What we do notice in the paper is that insulin stimulates the expression of GCK so the buildup of glycogen is demanded under insulin.

G6Pase (break down glycogen) – Foxo1 is responsible for the transcription of G6Pase. Insulin moves Foxo1 out of the nucleus so that G6Pase cannot be created. This is done through PKB/Akt.

“The forkhead transcription factor Foxo1 (Fkhr) confers insulin sensitivity onto glucose-6-phosphatase expression.” https://www.ncbi.nlm.nih.gov/pubmed/11696581

So G6Pase cannot even be produced under influence of insulin which means that turning the G6P into glucose is inhibited. This is maximizing the buildup of G6P for conversion to glycogen because GCK is enhanced.

So the question really comes down to PEPCK. By how much does insulin affect PEPCK? This is hard to establish because PEPCK is not just inhibited by insulin, it is also increasingly expressed by glucagon.

This makes in vitro studies difficult to interpret but I managed to find one where they got pretty close to what I’m looking for. Here’s one where they measured the effect of insulin and cAMP. Glucagon stimulates PEPCK through cAMP so it is our proxy for glucagon. Also note that the study was done on rat hepatocytes so human mileage may vary.

Without stimulation of PEPCK by cAMP we see a strong effect of insulin on the suppression. 1nM is 1000pM.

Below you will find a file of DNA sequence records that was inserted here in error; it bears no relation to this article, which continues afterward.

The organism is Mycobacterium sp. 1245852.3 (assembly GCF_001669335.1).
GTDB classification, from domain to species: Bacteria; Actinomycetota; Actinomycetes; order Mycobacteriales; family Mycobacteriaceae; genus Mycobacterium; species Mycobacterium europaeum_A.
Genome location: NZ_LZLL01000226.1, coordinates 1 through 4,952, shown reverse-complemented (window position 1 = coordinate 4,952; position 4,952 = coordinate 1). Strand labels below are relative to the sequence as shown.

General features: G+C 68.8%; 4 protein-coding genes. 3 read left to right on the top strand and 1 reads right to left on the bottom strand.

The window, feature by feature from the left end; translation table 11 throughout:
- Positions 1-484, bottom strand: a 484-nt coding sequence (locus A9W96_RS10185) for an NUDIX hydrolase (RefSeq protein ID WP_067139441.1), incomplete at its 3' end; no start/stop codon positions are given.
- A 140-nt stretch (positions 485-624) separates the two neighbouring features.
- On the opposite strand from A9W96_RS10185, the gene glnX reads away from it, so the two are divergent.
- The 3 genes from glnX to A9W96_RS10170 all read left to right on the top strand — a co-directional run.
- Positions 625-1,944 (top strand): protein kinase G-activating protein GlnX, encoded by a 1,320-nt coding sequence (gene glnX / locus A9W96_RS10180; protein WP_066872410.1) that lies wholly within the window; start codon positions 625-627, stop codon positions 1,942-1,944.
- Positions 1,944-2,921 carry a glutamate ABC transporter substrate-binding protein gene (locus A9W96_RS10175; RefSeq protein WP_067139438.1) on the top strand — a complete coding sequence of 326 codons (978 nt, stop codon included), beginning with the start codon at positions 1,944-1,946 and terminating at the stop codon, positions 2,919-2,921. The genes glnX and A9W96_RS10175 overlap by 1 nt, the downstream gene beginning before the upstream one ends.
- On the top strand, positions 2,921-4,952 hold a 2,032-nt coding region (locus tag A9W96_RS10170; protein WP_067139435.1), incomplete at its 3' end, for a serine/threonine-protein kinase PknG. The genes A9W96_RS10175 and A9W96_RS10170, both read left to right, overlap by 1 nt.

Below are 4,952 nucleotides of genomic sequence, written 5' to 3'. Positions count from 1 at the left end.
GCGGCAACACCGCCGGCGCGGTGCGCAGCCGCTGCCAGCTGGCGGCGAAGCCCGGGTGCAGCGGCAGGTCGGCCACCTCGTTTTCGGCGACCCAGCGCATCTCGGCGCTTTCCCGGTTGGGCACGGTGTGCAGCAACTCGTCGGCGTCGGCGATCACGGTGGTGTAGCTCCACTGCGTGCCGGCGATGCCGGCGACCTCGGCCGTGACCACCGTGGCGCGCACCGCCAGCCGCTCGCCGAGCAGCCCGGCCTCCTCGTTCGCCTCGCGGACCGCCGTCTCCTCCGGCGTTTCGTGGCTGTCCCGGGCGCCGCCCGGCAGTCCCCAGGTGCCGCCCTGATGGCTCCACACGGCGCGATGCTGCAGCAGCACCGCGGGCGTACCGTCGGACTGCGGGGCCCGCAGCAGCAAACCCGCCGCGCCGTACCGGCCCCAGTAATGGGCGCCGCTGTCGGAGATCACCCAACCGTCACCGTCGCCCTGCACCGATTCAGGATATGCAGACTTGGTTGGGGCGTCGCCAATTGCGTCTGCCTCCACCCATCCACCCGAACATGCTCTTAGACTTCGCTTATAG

Next we see that under cAMP activation, the level of synthesis is still up while under suppression of insulin. This time the insulin was 5nM. A 5-fold increase versus the strong inhibition already seen under 1nM but without cAMP stimulation.

Note also the additive effect of dexamethasone, a glucocorticosteroid.

The insulin side represents 5nM which is equivalent to a serum level of 720 mIU/L. To give you an idea, on my blood panel the upper range for fasted insulin is around 25 mIU/L. 0.2nM would be 29mIU/L which is close to the upper range for fasting and 1nM would equal around 144mIU/L.

“Multihormonal regulation of phosphoenolpyruvate carboxykinase gene transcription. The dominant role of insulin.” https://www.jbc.org/content/259/24/15242.abstract?ijkey=3592397c6a35bc3186238101f0df40eb36a5ac9d&keytype2=tf_ipsecsha

In a study of obese people we get to see their insulin response to a diet with 15% protein, 65% carbohydrate. In the worst case it gets to around 90mIU/L. An other reason I wanted to reference this paper is because they also tested a high frequency-high protein diet (45% protein, 35% carbohydrate). It is not the same as our really low carb high protein but it gives an idea about the trend. It is hard to see from the graph but the insulin response is around 55mIU/L.

“Alteration of postprandial glucose and insulin concentrations with meal frequency and composition” https://www.ncbi.nlm.nih.gov/pubmed/25231499

What this means is that even though insulin has an inhibiting effect on PEPCK, the level of insulin that needs to be reached to have a dramatic effect is quite high.

The level of insulin rise that we can expect on a high protein low carb diet is not sufficient to have a severe oppressive effect. According to our in vitro study,